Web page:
As a society we are becoming increasingly relaxed in our use of language, taking words and concepts and merging them to such an extent that they lose their intended meaning. In this article, we will explore the key differences between online banking and digital banking to help you make an informed choice.
Let’s start with the easy one, the form of banking that most of us now use to some extent. Online banking is a facility that enables you to process core transactions via your laptop, desktop computer, or smartphone. As a business owner, you will be able to view and access your business accounts online. Online banking has revolutionised our relationship with the banking system, as we no longer need to visit a physical branch to manage our everyday financial transactions.
We can now process the following transactions securely by either logging on to a mobile app or increasingly with a few swipes on our phone:
There are always going to be winners and losers. The elderly and the isolated are most likely to suffer as a result of reduced access to a physical high street presence. However, more and more of us no longer carry cash at all. The ease with which we can now access our bank accounts, 24/7, 365 days of the year, means that cash is rapidly becoming obsolete in many quarters.
The downside, of course, to online banking is that you can’t pay in physical cash. Whether or not you have access to high-speed broadband and your general internet connectivity can also impact on your overall experience.
So, what is digital banking, and how does it differ from online banking? While online banking only deals with the essential transactions; the nuts and bolts that most people will need to manage their finances seamlessly, digital banking goes much deeper and mandates comprehensive re-engineering of a bank’s internal systems. Digital banking is a titan, potentially encompassing every digital program and transaction ever undertaken by either a financial institution or the customers that they serve.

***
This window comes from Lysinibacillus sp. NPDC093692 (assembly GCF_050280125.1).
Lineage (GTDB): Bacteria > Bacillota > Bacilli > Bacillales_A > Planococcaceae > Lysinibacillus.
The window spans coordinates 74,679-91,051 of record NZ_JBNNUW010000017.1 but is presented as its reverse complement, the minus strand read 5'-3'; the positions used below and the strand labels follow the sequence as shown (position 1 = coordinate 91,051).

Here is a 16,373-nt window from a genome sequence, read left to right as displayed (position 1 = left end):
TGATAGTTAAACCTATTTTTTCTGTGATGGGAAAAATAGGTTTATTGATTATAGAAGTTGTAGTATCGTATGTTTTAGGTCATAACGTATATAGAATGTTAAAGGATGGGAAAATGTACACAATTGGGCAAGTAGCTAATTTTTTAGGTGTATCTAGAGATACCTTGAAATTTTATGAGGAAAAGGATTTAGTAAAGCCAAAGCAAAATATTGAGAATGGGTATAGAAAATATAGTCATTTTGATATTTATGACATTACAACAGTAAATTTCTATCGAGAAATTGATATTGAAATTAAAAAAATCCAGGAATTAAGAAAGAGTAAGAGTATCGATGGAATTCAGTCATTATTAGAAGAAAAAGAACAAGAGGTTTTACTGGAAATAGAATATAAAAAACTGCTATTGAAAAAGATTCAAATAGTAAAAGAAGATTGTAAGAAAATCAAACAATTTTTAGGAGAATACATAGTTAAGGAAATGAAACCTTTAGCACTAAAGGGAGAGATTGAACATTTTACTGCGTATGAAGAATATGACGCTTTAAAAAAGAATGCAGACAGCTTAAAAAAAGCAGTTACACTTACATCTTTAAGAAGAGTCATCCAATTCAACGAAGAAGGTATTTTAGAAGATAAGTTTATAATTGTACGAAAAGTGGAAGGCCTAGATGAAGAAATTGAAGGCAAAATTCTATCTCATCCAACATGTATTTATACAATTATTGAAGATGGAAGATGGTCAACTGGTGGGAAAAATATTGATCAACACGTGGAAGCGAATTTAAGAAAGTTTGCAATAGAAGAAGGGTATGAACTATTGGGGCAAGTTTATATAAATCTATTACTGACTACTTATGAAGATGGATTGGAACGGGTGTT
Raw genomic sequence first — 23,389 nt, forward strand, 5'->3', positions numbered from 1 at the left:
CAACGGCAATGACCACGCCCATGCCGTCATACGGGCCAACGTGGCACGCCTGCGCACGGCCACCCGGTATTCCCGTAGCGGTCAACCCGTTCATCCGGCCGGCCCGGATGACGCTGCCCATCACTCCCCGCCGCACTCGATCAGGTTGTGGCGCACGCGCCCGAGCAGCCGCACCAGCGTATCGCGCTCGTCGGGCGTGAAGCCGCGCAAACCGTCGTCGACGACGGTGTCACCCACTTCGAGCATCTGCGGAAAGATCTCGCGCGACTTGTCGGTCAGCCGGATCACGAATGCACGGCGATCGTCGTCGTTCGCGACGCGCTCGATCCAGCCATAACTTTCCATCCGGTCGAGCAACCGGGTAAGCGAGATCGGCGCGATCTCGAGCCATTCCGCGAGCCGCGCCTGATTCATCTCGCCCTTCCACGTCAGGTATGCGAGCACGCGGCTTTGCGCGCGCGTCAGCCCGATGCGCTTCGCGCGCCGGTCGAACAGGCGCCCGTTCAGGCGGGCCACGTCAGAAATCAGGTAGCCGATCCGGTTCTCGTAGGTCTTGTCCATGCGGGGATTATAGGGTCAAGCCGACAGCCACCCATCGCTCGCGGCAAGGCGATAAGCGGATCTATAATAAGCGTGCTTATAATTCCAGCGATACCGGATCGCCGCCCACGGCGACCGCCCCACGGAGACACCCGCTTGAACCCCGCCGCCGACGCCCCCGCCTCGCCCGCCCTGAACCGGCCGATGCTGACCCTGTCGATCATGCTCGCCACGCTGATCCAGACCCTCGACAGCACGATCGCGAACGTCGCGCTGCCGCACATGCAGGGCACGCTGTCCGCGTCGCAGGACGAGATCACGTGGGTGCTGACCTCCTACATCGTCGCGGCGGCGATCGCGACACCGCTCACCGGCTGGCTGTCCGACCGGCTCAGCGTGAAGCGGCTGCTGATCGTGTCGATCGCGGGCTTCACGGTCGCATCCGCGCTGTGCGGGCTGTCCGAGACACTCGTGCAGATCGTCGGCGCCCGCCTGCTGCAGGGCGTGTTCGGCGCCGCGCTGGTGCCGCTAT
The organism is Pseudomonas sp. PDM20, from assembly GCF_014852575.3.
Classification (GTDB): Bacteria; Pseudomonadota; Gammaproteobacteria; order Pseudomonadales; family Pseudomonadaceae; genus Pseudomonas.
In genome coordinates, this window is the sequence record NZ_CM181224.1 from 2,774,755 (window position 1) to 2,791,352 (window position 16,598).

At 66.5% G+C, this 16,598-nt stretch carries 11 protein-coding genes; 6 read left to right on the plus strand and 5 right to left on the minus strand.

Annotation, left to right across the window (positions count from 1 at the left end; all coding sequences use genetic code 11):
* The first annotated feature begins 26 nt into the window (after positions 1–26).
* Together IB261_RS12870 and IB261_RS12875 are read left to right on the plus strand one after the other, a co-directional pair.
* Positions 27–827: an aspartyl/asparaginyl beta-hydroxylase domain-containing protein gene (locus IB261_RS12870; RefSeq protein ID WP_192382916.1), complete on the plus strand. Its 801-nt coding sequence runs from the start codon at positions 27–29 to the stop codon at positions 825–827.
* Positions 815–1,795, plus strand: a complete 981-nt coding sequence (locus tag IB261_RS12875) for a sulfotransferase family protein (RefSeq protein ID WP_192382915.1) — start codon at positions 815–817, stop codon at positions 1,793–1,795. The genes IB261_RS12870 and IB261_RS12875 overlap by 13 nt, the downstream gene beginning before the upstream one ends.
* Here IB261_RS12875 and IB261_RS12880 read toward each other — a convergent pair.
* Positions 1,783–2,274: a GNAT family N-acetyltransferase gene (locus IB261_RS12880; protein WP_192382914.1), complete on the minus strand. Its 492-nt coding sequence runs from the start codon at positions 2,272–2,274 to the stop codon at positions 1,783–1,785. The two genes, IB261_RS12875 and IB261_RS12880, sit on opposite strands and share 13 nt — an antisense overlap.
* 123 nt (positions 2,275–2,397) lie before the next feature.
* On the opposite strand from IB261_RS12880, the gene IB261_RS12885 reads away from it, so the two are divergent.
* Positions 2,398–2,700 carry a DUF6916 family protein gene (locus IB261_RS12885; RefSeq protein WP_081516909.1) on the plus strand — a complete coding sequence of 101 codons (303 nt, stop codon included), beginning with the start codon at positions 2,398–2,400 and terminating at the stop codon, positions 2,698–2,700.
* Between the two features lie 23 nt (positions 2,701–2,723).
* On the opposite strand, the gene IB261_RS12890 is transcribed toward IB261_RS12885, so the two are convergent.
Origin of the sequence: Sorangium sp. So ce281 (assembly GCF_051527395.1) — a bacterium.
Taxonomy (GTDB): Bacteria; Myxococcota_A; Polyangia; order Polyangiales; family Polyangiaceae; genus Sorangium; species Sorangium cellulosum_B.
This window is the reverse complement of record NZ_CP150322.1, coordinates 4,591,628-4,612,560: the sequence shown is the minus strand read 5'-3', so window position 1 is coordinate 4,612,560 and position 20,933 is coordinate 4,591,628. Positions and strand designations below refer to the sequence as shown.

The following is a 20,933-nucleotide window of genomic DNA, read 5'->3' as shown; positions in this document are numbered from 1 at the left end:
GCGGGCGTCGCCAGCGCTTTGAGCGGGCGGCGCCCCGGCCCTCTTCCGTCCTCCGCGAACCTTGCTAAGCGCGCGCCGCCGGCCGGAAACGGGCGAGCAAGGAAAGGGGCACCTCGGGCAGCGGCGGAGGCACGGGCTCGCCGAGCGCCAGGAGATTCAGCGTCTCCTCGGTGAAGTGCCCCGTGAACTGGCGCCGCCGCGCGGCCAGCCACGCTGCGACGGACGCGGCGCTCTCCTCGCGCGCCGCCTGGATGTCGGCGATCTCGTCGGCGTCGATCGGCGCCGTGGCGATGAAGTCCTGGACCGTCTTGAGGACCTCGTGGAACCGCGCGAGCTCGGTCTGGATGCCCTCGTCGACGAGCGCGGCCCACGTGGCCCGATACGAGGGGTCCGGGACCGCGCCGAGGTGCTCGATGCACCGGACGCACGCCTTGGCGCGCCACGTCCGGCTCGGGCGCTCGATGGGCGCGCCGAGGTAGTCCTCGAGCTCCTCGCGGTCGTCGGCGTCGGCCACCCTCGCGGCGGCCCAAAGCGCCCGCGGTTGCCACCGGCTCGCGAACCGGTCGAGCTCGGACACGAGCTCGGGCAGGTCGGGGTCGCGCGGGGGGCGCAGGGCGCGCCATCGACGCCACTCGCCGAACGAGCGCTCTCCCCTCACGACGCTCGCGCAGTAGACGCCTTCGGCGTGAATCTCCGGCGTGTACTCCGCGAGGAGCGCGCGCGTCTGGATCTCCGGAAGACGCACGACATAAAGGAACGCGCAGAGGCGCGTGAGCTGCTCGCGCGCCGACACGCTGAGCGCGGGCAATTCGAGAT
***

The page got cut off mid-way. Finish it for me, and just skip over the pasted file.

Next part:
Most of us will have dozens if not hundreds of ‘customer profiles’; one for every online shop or service that we access. Digital banking similarly utilises historical, transactional and profile data on order to come up with predictive offerings, in addition to providing specific functions such as:
It helps business owners to run the back end of their business efficiently and allows consumers to enjoy the 24/7, 365 shopping experience that we have all become so accustomed to
Digital banking is the future. It is at the cutting edge when it comes to innovative new ideas and processes, and big data and analytics heavily drive it. By fully embracing the latest in digital technology, banks and other financial institutions are set to benefit in the following ways:
To truly go digital, you will need to choose a bank with more than just a state of the art website. You will need one which has demonstrably invested in the right people with the right skills who can help it to make the transition.
There is no denying that the benefits to digital banking far outweigh the negatives. However, it is worth bearing in mind that we are all unique and we all evolve at a different pace. It is easy to get so caught up in the benefits that institutions may forget about those with limited technology access or skills. The traditional models may have a loyal customer base.
This is merely a very high-level overview of the key differences between online and digital banking. With technology moving at such an incredible pace, we can only be excited to think about how this will impact our lives in future years.